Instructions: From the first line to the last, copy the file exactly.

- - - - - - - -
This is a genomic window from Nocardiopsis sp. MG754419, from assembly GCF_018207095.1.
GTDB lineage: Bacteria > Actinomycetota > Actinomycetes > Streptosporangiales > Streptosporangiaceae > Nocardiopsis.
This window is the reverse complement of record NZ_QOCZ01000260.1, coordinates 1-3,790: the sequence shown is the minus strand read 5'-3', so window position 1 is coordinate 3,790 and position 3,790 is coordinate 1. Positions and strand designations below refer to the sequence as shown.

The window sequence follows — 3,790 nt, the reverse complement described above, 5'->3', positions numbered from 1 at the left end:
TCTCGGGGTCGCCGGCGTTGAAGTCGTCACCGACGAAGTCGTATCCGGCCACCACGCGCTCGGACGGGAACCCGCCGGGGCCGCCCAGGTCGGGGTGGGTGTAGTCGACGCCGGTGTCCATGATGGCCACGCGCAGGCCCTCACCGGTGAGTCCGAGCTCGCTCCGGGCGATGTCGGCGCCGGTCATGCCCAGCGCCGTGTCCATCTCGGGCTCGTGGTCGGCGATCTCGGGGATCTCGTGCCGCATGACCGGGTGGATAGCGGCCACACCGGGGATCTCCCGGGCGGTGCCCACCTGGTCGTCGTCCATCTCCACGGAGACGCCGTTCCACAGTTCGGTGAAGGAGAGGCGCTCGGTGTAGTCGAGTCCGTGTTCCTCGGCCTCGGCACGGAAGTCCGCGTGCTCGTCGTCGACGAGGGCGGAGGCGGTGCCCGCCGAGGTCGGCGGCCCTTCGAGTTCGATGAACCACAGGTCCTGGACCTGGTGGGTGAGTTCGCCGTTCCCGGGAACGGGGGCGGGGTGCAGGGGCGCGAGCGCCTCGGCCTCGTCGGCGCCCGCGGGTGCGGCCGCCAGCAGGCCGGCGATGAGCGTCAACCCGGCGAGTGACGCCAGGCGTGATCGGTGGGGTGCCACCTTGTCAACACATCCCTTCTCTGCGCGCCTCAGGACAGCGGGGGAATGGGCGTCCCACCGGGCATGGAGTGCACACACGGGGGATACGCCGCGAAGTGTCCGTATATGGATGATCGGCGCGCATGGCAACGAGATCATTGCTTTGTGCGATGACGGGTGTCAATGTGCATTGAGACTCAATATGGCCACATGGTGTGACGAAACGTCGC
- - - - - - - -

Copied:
This is a genomic window from Nocardiopsis sp. MG754419, from assembly GCF_018207095.1.
GTDB lineage: Bacteria > Actinomycetota > Actinomycetes > Streptosporangiales > Streptosporangiaceae > Nocardiopsis.
This window is the reverse complement of record NZ_QOCZ01000260.1, coordinates 1-3,790: the sequence shown is the minus strand read 5'-3', so window position 1 is coordinate 3,790 and position 3,790 is coordinate 1. Positions and strand designations below refer to the sequence as shown.

The window sequence follows — 3,790 nt, the reverse complement described above, 5'->3', positions numbered from 1 at the left end:
TCTCGGGGTCGCCGGCGTTGAAGTCGTCACCGACGAAGTCGTATCCGGCCACCACGCGCTCGGACGGGAACCCGCCGGGGCCGCCCAGGTCGGGGTGGGTGTAGTCGACGCCGGTGTCCATGATGGCCACGCGCAGGCCCTCACCGGTGAGTCCGAGCTCGCTCCGGGCGATGTCGGCGCCGGTCATGCCCAGCGCCGTGTCCATCTCGGGCTCGTGGTCGGCGATCTCGGGGATCTCGTGCCGCATGACCGGGTGGATAGCGGCCACACCGGGGATCTCCCGGGCGGTGCCCACCTGGTCGTCGTCCATCTCCACGGAGACGCCGTTCCACAGTTCGGTGAAGGAGAGGCGCTCGGTGTAGTCGAGTCCGTGTTCCTCGGCCTCGGCACGGAAGTCCGCGTGCTCGTCGTCGACGAGGGCGGAGGCGGTGCCCGCCGAGGTCGGCGGCCCTTCGAGTTCGATGAACCACAGGTCCTGGACCTGGTGGGTGAGTTCGCCGTTCCCGGGAACGGGGGCGGGGTGCAGGGGCGCGAGCGCCTCGGCCTCGTCGGCGCCCGCGGGTGCGGCCGCCAGCAGGCCGGCGATGAGCGTCAACCCGGCGAGTGACGCCAGGCGTGATCGGTGGGGTGCCACCTTGTCAACACATCCCTTCTCTGCGCGCCTCAGGACAGCGGGGGAATGGGCGTCCCACCGGGCATGGAGTGCACACACGGGGGATACGCCGCGAAGTGTCCGTATATGGATGATCGGCGCGCATGGCAACGAGATCATTGCTTTGTGCGATGACGGGTGTCAATGTGCATTGAGACTCAATATGGCCACATGGTGTGACGAAACGTCGC